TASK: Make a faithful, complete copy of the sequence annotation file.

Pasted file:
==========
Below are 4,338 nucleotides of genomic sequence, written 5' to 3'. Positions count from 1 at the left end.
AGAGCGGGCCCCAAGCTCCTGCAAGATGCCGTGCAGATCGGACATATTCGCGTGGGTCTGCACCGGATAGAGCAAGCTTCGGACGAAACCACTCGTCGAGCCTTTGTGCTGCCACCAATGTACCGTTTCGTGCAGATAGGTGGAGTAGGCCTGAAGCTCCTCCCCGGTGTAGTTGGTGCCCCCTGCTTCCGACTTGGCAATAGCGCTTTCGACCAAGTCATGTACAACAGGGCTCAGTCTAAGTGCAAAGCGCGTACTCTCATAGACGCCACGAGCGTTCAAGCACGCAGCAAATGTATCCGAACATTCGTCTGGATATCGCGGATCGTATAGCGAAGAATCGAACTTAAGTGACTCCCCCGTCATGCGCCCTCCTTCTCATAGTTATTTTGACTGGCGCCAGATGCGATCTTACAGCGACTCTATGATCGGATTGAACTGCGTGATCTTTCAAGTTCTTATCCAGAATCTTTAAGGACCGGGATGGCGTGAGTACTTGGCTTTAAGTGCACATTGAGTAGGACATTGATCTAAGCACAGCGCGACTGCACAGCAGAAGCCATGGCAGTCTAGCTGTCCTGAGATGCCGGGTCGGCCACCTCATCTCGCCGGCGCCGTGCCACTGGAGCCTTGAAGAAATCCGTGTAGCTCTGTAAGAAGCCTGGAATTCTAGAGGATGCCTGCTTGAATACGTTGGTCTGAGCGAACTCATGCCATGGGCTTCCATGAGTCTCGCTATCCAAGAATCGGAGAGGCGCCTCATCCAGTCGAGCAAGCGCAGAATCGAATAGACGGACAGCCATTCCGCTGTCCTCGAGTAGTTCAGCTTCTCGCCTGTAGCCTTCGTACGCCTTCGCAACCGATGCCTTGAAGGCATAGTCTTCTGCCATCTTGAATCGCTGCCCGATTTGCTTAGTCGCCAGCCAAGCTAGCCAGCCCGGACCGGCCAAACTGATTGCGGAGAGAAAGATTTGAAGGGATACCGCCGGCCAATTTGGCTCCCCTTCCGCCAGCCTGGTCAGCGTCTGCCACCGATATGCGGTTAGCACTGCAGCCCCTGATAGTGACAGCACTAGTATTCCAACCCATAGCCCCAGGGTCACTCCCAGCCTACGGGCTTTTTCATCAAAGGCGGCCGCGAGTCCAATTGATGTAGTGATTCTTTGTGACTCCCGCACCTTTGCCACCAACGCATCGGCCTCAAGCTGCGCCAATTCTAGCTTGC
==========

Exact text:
Below are 4,338 nucleotides of genomic sequence, written 5' to 3'. Positions count from 1 at the left end.
AGAGCGGGCCCCAAGCTCCTGCAAGATGCCGTGCAGATCGGACATATTCGCGTGGGTCTGCACCGGATAGAGCAAGCTTCGGACGAAACCACTCGTCGAGCCTTTGTGCTGCCACCAATGTACCGTTTCGTGCAGATAGGTGGAGTAGGCCTGAAGCTCCTCCCCGGTGTAGTTGGTGCCCCCTGCTTCCGACTTGGCAATAGCGCTTTCGACCAAGTCATGTACAACAGGGCTCAGTCTAAGTGCAAAGCGCGTACTCTCATAGACGCCACGAGCGTTCAAGCACGCAGCAAATGTATCCGAACATTCGTCTGGATATCGCGGATCGTATAGCGAAGAATCGAACTTAAGTGACTCCCCCGTCATGCGCCCTCCTTCTCATAGTTATTTTGACTGGCGCCAGATGCGATCTTACAGCGACTCTATGATCGGATTGAACTGCGTGATCTTTCAAGTTCTTATCCAGAATCTTTAAGGACCGGGATGGCGTGAGTACTTGGCTTTAAGTGCACATTGAGTAGGACATTGATCTAAGCACAGCGCGACTGCACAGCAGAAGCCATGGCAGTCTAGCTGTCCTGAGATGCCGGGTCGGCCACCTCATCTCGCCGGCGCCGTGCCACTGGAGCCTTGAAGAAATCCGTGTAGCTCTGTAAGAAGCCTGGAATTCTAGAGGATGCCTGCTTGAATACGTTGGTCTGAGCGAACTCATGCCATGGGCTTCCATGAGTCTCGCTATCCAAGAATCGGAGAGGCGCCTCATCCAGTCGAGCAAGCGCAGAATCGAATAGACGGACAGCCATTCCGCTGTCCTCGAGTAGTTCAGCTTCTCGCCTGTAGCCTTCGTACGCCTTCGCAACCGATGCCTTGAAGGCATAGTCTTCTGCCATCTTGAATCGCTGCCCGATTTGCTTAGTCGCCAGCCAAGCTAGCCAGCCCGGACCGGCCAAACTGATTGCGGAGAGAAAGATTTGAAGGGATACCGCCGGCCAATTTGGCTCCCCTTCCGCCAGCCTGGTCAGCGTCTGCCACCGATATGCGGTTAGCACTGCAGCCCCTGATAGTGACAGCACTAGTATTCCAACCCATAGCCCCAGGGTCACTCCCAGCCTACGGGCTTTTTCATCAAAGGCGGCCGCGAGTCCAATTGATGTAGTGATTCTTTGTGACTCCCGCACCTTTGCCACCAACGCATCGGCCTCAAGCTGCGCCAATTCTAGCTTGC